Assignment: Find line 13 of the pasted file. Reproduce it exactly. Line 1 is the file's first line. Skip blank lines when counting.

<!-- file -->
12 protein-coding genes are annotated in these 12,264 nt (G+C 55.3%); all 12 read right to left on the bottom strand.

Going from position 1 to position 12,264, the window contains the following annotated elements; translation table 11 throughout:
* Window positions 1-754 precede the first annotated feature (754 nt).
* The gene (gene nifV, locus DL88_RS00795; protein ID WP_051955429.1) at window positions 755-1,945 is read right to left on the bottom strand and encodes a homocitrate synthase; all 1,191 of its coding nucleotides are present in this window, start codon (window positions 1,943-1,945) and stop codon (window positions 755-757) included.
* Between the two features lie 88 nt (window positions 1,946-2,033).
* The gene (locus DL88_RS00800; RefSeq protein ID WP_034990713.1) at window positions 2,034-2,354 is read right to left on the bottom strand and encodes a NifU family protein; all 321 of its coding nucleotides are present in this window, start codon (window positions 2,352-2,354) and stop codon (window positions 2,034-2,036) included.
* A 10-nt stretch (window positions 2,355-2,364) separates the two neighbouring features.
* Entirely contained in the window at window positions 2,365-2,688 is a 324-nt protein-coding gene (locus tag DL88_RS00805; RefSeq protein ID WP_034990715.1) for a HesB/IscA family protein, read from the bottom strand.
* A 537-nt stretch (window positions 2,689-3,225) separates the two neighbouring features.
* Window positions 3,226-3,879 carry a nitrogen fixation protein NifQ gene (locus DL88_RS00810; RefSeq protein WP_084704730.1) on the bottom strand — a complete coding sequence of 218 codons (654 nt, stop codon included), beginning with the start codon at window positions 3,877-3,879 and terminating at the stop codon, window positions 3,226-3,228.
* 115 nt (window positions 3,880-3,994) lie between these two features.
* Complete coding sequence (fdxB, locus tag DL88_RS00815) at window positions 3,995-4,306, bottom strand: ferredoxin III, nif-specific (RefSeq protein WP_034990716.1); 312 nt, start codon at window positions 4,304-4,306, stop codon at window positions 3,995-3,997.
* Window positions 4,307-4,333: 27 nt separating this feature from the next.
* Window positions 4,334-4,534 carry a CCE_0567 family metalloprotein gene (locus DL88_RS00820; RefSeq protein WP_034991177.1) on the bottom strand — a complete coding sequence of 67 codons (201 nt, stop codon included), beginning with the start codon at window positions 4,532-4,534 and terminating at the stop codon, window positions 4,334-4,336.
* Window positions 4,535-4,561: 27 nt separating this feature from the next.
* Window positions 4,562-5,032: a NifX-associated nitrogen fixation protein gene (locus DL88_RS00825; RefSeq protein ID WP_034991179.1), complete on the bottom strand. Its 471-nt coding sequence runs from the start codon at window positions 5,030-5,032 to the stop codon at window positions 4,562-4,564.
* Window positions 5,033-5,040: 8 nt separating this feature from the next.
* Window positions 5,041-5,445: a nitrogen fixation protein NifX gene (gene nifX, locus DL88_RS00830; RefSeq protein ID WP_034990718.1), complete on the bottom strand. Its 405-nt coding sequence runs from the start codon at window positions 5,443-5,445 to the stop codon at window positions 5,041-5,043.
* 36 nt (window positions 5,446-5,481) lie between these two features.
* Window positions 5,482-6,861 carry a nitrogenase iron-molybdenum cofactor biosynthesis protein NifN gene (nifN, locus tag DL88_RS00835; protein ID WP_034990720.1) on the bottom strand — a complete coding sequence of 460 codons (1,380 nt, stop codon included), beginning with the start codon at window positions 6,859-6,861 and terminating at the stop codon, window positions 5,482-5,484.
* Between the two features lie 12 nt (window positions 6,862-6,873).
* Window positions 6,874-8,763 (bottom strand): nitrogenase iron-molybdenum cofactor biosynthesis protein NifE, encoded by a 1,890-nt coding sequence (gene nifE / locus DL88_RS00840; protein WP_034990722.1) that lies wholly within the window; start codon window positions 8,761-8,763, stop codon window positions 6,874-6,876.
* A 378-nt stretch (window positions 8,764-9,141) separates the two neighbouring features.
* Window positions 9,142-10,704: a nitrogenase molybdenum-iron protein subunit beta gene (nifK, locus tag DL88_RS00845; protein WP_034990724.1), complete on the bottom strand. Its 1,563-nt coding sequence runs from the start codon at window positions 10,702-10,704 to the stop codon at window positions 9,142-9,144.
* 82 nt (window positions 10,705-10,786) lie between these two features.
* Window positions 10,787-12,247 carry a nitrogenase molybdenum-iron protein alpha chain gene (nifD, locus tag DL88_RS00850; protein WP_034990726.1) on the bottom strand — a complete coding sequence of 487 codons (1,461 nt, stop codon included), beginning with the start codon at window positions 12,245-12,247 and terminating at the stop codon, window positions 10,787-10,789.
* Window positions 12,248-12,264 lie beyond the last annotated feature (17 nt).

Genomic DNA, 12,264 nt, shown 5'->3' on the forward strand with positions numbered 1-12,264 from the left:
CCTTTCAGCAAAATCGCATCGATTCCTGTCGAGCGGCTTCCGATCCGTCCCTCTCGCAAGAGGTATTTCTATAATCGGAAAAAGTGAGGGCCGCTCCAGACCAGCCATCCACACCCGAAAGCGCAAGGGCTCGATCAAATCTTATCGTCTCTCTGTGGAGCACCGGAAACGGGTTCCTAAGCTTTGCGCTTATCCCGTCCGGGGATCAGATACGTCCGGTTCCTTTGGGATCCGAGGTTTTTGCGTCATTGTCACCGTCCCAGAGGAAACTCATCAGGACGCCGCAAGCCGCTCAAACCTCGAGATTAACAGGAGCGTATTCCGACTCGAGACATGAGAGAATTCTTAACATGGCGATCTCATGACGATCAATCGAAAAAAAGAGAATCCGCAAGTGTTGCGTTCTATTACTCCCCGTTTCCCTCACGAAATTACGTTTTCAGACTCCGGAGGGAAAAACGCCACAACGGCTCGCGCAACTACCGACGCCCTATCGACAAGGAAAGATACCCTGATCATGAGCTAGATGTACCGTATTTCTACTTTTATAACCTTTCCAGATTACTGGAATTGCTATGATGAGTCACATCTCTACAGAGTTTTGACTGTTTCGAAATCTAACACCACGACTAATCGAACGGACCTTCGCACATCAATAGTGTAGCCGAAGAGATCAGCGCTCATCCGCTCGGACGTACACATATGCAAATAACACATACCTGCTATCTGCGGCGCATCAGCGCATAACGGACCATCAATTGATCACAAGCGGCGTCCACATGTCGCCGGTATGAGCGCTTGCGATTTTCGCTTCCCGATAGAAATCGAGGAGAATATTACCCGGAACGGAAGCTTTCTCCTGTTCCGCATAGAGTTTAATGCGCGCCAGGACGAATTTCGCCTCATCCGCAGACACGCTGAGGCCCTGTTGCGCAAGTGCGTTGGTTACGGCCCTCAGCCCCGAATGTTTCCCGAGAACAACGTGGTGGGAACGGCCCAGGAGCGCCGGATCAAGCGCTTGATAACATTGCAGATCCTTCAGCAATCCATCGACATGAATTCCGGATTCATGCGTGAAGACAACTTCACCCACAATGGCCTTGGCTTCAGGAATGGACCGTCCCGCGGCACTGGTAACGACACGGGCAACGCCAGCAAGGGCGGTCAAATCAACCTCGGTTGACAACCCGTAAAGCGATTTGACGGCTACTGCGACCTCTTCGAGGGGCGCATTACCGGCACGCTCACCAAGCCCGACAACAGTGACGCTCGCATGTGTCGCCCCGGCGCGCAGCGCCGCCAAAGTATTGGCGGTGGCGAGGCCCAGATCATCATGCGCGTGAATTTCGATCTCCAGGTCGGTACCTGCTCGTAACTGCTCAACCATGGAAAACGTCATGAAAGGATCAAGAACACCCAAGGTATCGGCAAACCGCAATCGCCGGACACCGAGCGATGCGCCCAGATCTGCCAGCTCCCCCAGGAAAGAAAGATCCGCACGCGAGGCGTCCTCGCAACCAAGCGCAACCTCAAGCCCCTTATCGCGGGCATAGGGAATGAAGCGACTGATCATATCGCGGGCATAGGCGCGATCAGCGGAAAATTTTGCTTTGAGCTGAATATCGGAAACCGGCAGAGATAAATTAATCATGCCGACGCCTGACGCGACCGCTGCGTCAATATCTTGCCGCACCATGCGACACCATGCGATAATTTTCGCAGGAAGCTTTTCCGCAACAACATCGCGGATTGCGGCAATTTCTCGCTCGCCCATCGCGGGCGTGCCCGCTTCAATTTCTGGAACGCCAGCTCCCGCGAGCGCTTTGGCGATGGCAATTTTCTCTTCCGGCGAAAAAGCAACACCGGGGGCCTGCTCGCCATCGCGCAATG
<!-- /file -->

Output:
* Window positions 4,307-4,333: 27 nt separating this feature from the next.